The Hunley disappeared. When the Confederates learned about the sinking of the Housatonic about a year later, they figured that the Hunley must have been dragged down to the bottom by her victim and her entire crew lost. Years later however some witnesses would say that the submarine was a hundred feet away from the Housatonic when the explosion occurred.
The location of the attack was well known and the wreck of the sloop Housatonic was eventually moved. At the time, divers did indeed notice the Confederate submarine during this removal but made no effort to salvage the vessel. Again, when the Housatonic had been hit, the existence of the Hunley wasn’t a known fact. The only thing that was determined was that the Houstatonic was hit with some type of torpedo or other explosive device.
Retrieving the CSS Hunley
The location of the CSS Hunley was unknown for over a century after the explosion. The Hunley was eventually discovered by the National Underwater Marine Agency archeologists Ralph Wilbanks, Wes Hall and Harry Pecorelli on May 3rd 1995. One of the Hunley’s conning towers was discovered under a few feet of sediment off Sullivans Island in Charleston Bay. The silt which covered the Hunley’s hull actually served to protect it from the salt water that is known to erode most sunken ships. The vessel was pretty much intact and in good condition aside from the front viewport.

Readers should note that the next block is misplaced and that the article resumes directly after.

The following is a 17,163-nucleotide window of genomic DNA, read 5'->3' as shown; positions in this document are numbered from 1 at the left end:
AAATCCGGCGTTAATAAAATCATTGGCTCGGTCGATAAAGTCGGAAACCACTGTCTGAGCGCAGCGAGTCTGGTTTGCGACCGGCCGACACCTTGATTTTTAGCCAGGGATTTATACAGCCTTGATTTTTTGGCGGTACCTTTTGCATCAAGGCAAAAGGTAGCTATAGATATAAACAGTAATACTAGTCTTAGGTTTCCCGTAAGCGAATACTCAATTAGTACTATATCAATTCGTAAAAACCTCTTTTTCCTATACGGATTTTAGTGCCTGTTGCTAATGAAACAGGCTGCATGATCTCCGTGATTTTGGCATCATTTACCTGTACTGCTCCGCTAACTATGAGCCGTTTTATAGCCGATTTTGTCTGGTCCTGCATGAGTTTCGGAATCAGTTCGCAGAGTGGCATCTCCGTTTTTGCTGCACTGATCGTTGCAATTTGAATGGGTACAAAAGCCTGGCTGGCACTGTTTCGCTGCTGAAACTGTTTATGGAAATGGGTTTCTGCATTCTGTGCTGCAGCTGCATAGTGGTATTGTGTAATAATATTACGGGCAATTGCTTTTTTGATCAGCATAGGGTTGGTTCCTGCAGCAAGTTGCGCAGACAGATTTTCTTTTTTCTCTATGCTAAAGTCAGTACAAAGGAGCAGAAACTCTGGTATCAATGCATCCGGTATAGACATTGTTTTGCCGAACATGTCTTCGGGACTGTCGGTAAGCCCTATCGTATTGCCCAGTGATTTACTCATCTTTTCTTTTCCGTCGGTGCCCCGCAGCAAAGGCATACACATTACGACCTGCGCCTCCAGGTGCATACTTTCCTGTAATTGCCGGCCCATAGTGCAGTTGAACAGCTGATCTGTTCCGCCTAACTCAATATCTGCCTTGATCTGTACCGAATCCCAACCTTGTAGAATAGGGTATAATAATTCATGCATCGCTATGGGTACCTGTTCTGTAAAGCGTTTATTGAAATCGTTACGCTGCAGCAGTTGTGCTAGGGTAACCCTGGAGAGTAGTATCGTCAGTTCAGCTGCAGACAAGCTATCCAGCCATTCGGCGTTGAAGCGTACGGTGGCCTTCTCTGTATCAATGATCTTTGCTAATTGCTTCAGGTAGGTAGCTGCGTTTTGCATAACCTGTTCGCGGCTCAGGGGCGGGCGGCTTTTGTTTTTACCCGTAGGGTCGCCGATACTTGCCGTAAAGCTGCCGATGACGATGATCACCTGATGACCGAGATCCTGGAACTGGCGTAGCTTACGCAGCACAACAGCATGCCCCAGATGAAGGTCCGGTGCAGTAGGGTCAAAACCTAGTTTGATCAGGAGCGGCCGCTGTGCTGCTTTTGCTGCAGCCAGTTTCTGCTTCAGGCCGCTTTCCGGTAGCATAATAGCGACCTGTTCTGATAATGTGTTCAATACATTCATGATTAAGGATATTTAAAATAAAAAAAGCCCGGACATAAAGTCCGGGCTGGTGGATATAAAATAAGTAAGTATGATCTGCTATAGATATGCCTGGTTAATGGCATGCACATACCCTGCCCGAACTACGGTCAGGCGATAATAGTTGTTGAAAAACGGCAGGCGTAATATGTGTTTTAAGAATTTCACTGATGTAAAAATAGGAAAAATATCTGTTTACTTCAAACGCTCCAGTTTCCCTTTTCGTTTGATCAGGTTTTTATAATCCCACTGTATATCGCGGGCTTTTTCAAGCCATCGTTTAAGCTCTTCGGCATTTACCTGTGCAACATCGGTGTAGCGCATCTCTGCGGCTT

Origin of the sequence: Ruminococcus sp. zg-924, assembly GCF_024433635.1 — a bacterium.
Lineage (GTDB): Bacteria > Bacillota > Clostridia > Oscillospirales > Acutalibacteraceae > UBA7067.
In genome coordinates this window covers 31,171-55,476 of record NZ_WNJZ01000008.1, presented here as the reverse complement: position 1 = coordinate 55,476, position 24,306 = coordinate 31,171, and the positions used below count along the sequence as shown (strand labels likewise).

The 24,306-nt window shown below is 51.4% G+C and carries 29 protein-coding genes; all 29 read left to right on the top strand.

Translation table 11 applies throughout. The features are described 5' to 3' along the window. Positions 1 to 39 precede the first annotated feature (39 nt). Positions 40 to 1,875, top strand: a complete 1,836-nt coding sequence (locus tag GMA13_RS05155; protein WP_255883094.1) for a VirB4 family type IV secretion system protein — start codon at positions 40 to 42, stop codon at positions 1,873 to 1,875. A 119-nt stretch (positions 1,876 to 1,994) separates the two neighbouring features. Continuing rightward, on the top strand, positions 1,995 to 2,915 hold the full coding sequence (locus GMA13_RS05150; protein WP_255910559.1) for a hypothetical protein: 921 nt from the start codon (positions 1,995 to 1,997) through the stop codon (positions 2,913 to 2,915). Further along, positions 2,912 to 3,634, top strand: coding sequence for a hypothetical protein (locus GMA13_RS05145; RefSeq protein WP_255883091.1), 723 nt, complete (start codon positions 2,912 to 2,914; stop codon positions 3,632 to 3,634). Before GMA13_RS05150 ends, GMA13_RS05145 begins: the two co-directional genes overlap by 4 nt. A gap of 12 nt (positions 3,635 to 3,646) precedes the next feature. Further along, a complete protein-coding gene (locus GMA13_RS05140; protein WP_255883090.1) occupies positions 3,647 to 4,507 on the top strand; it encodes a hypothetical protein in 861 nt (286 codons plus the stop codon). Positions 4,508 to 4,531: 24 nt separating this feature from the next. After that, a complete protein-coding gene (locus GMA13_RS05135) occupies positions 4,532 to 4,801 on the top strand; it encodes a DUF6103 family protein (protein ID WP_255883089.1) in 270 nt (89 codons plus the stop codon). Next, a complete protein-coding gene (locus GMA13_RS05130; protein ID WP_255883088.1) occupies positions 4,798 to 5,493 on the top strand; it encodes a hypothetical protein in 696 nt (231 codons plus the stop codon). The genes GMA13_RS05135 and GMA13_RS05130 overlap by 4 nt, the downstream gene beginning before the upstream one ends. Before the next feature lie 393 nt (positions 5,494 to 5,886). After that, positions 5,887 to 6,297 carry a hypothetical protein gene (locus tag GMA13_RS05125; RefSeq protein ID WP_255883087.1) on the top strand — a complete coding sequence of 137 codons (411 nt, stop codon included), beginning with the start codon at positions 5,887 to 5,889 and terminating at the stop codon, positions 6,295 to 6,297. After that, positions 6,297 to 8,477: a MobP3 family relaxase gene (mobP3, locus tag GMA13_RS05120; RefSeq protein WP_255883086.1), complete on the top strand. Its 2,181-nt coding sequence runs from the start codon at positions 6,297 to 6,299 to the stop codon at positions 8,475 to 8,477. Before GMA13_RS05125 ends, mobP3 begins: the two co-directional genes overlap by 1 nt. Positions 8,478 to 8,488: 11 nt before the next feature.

Viewing the CSS Hunley Today
The discovery of the Confederate submarine CSS Hunley is obviously one of the more historic finds of the twentieth century. The public is invited to see the Hunley themselves. The old CSS Hunley can be seen on weekends only at the Warren Lasch Conservation Center, located at 1250 Supply Street (on the old Charleston Navy Base), North Charleston, South Carolina.
Two excellent books on this subject are The Civil War: Strange and Fascinating Facts by author Burke Davis and A History of the Confederate Navy by author Raimondo Luraghi.
(Photos from the public domain)